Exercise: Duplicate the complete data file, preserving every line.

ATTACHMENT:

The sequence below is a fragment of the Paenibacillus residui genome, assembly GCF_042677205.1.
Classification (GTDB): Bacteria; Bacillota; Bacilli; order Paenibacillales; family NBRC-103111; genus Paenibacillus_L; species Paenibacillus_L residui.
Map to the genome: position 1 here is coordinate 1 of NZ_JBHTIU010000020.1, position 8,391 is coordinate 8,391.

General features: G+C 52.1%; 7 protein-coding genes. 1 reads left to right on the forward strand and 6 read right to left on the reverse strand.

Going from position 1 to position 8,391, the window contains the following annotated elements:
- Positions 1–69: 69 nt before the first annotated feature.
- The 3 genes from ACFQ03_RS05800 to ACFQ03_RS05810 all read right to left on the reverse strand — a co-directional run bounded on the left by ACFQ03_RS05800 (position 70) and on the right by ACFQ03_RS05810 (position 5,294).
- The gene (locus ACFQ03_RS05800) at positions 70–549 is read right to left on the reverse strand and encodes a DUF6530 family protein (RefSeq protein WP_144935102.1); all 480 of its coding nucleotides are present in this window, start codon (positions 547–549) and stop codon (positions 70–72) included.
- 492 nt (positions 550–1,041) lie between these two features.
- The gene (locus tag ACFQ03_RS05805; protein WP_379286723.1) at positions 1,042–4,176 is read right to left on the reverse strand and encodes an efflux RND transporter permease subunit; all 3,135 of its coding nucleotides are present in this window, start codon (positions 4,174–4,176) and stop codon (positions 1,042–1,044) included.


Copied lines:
The sequence below is a fragment of the Paenibacillus residui genome, assembly GCF_042677205.1.
Classification (GTDB): Bacteria; Bacillota; Bacilli; order Paenibacillales; family NBRC-103111; genus Paenibacillus_L; species Paenibacillus_L residui.
Map to the genome: position 1 here is coordinate 1 of NZ_JBHTIU010000020.1, position 8,391 is coordinate 8,391.

General features: G+C 52.1%; 7 protein-coding genes. 1 reads left to right on the forward strand and 6 read right to left on the reverse strand.

Going from position 1 to position 8,391, the window contains the following annotated elements:
- Positions 1–69: 69 nt before the first annotated feature.
- The 3 genes from ACFQ03_RS05800 to ACFQ03_RS05810 all read right to left on the reverse strand — a co-directional run bounded on the left by ACFQ03_RS05800 (position 70) and on the right by ACFQ03_RS05810 (position 5,294).
- The gene (locus ACFQ03_RS05800) at positions 70–549 is read right to left on the reverse strand and encodes a DUF6530 family protein (RefSeq protein WP_144935102.1); all 480 of its coding nucleotides are present in this window, start codon (positions 547–549) and stop codon (positions 70–72) included.
- 492 nt (positions 550–1,041) lie between these two features.
- The gene (locus tag ACFQ03_RS05805; protein WP_379286723.1) at positions 1,042–4,176 is read right to left on the reverse strand and encodes an efflux RND transporter permease subunit; all 3,135 of its coding nucleotides are present in this window, start codon (positions 4,174–4,176) and stop codon (positions 1,042–1,044) included.